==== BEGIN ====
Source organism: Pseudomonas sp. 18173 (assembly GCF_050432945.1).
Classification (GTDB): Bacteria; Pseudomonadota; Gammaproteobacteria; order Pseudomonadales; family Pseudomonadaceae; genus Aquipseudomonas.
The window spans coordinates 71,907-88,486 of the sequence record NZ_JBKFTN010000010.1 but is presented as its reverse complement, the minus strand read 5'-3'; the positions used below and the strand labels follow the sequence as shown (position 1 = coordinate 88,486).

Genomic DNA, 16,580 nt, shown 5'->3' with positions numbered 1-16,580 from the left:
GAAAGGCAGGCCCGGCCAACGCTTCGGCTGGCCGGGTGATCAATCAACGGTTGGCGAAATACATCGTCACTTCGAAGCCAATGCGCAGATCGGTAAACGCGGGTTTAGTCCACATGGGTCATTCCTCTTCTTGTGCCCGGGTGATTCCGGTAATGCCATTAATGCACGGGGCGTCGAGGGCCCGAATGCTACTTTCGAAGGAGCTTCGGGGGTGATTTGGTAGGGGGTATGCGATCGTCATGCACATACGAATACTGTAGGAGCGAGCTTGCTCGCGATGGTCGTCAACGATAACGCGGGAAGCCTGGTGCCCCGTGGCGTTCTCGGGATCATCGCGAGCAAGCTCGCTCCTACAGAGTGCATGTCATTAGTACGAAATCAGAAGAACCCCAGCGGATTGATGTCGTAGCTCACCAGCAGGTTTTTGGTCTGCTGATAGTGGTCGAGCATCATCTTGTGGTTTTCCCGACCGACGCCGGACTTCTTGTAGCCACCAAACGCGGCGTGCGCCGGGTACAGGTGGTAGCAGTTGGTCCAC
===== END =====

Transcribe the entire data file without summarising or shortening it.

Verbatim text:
Source organism: Pseudomonas sp. 18173 (assembly GCF_050432945.1).
Classification (GTDB): Bacteria; Pseudomonadota; Gammaproteobacteria; order Pseudomonadales; family Pseudomonadaceae; genus Aquipseudomonas.
The window spans coordinates 71,907-88,486 of the sequence record NZ_JBKFTN010000010.1 but is presented as its reverse complement, the minus strand read 5'-3'; the positions used below and the strand labels follow the sequence as shown (position 1 = coordinate 88,486).

Genomic DNA, 16,580 nt, shown 5'->3' with positions numbered 1-16,580 from the left:
GAAAGGCAGGCCCGGCCAACGCTTCGGCTGGCCGGGTGATCAATCAACGGTTGGCGAAATACATCGTCACTTCGAAGCCAATGCGCAGATCGGTAAACGCGGGTTTAGTCCACATGGGTCATTCCTCTTCTTGTGCCCGGGTGATTCCGGTAATGCCATTAATGCACGGGGCGTCGAGGGCCCGAATGCTACTTTCGAAGGAGCTTCGGGGGTGATTTGGTAGGGGGTATGCGATCGTCATGCACATACGAATACTGTAGGAGCGAGCTTGCTCGCGATGGTCGTCAACGATAACGCGGGAAGCCTGGTGCCCCGTGGCGTTCTCGGGATCATCGCGAGCAAGCTCGCTCCTACAGAGTGCATGTCATTAGTACGAAATCAGAAGAACCCCAGCGGATTGATGTCGTAGCTCACCAGCAGGTTTTTGGTCTGCTGATAGTGGTCGAGCATCATCTTGTGGTTTTCCCGACCGACGCCGGACTTCTTGTAGCCACCAAACGCGGCGTGCGCCGGGTACAGGTGGTAGCAGTTGGTCCAC